Tuesday, March 25, 2014

My kids and my money go to University

There have been several discussions lately that question the validity of a the need for a college education.  As the price of colleges and universities has hit record highs the question has been asked "is it worth the $90,000 or more" that everything from state to private colleges cost.

For me if your child can go to college, like they actually can do it intellectually (this is not a knock by the way - there are minds that do not think in a structured academic way..but I will get to that), and wants to go then why are we even having this discussion?  I know that in many countries kids can only apply at one college, the one that is very specialized like pre-med or engineering, making it a decision on a career with few alternatives.  There are places where it is forbidden for many to pursue an education.  Some countries place so much emphasis on getting a degree with good grades that it actually leads to suicide in those children who struggle.  Those are all extremes and need to be addressed.  This blog is not about those topics but more on a personal level for the children in my home, the ones that do not have that kind of pressure and forbidden extends to hours of video games they are allowed to play.

My sons easily talk about when they go to college - they have some picked out, though those change with interests.  We are about 7 years away from the decision for my oldest but in today's environment I am told he should be prepping already.  You know because just growing up, teenage years and getting through school and life is not stressful enough?! Add this to the never ending list of things that I as a mother today in my world need to ensure that I do not drop the ball on, while juggling oh yeah everything.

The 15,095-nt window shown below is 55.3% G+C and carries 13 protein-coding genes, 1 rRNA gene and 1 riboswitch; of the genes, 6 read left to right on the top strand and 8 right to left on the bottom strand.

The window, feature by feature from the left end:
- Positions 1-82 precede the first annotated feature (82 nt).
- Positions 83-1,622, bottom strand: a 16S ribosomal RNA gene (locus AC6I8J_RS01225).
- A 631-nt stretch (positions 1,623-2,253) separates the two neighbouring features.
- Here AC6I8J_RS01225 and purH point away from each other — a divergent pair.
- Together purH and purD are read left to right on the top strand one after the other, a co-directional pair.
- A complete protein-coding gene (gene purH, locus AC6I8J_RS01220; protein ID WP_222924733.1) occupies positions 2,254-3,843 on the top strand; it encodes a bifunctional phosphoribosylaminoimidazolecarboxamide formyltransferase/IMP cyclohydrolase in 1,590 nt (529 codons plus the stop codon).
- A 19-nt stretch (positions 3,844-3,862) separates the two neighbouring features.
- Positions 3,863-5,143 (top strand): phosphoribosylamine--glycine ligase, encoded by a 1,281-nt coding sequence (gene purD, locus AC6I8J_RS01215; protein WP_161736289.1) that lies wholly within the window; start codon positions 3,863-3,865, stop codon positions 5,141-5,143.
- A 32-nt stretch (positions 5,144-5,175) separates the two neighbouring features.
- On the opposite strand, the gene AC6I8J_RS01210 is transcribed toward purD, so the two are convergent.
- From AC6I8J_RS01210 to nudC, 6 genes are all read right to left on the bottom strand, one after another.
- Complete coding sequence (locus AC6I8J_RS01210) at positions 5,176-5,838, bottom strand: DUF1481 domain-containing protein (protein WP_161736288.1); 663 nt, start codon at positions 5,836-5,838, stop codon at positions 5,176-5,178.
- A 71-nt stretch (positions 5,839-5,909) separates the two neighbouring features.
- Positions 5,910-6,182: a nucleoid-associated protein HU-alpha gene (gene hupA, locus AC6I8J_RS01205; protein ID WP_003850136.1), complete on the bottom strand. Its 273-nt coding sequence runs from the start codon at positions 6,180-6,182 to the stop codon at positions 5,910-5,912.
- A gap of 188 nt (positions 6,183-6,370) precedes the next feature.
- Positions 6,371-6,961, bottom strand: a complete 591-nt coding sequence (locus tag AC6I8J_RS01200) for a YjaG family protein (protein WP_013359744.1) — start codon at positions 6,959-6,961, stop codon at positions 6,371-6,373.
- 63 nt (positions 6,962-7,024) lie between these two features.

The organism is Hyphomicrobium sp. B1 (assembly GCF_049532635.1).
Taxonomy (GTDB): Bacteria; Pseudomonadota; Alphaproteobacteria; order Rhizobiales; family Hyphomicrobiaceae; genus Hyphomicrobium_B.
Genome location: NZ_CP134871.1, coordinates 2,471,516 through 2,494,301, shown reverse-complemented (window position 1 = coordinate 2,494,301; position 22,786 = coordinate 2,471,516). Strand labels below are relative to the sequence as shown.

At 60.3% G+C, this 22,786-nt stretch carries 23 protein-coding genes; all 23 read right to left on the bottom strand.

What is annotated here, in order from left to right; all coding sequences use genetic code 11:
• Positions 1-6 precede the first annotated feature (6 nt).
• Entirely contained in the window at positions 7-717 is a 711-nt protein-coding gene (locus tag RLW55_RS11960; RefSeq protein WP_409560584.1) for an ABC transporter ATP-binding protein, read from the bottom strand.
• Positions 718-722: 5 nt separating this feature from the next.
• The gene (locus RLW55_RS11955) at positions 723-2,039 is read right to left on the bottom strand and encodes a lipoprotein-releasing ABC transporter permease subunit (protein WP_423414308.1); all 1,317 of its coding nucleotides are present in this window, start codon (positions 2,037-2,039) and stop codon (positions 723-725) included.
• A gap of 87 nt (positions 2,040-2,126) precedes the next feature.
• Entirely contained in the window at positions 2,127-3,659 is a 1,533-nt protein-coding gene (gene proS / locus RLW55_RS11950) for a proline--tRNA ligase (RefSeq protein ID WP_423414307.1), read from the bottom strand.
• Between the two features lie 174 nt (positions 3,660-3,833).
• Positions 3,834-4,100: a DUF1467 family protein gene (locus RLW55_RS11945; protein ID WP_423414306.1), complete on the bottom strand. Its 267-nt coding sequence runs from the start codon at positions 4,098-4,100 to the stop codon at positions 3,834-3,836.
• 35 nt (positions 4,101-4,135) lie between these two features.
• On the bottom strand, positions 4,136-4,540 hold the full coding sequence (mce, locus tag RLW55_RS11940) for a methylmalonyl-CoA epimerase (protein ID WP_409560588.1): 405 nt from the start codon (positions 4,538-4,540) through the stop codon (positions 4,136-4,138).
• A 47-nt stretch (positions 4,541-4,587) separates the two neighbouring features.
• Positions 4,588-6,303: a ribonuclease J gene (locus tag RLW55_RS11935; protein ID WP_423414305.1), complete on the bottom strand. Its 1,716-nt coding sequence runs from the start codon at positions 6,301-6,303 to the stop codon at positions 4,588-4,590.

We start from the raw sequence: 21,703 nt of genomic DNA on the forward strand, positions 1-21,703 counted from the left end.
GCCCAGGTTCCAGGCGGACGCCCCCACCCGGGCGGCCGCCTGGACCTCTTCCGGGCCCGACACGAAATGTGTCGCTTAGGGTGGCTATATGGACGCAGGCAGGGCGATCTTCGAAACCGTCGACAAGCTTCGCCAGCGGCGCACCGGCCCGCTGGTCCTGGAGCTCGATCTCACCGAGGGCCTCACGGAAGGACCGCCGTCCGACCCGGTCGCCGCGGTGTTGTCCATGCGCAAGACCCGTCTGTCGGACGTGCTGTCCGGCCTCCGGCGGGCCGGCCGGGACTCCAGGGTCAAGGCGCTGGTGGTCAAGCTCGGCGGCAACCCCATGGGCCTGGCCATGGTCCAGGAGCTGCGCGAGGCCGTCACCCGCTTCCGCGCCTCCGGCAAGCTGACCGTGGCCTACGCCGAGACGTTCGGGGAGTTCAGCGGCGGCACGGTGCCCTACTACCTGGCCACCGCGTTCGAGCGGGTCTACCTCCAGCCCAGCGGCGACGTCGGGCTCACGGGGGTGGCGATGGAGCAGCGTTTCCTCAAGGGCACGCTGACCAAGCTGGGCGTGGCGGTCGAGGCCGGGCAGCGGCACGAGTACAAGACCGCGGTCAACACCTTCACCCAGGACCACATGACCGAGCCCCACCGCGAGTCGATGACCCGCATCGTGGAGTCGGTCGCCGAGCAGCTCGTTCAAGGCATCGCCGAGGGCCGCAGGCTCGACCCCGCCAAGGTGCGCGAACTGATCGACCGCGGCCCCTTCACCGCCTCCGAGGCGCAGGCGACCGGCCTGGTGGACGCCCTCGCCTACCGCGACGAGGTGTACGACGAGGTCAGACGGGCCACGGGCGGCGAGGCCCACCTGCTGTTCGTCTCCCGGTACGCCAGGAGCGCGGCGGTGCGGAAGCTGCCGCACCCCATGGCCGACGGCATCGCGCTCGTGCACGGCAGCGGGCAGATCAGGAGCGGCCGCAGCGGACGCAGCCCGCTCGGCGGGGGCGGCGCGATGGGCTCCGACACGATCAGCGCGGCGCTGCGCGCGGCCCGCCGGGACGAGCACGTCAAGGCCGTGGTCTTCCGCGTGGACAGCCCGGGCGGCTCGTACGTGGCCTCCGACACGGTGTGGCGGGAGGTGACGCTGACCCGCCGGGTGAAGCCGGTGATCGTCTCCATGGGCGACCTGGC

To me for those kids that did not "need" college, let's see the usual suspects mentioned Bill Gates, Mark Zuckerberg and Steve Jobs, well they did not need it because they were exceptional and beyond whatever those colleges (might I add that 2 of them had gotten into Harvard which already puts them on a different plane than the average person).  They are not the norm, now should one of my sons be in the ilk of the above I will gladly take the college savings I have and help him start an IPO.  There are also the naturally gifted actors who need acting school maybe in lieu of a college and of course the professions like plumbing, etc... where a technical degree is gotten. 

So we are prepping in our own way here.  I love learning, always have, and if I won lotto I would take classes in a variety of subjects because learning without having to get a grade sounds pretty sweet to me.  I have great respect for educators and that is the foundation that I have laid with my boys.  They talk about colleges because it seems as the natural progression in their lives at this point.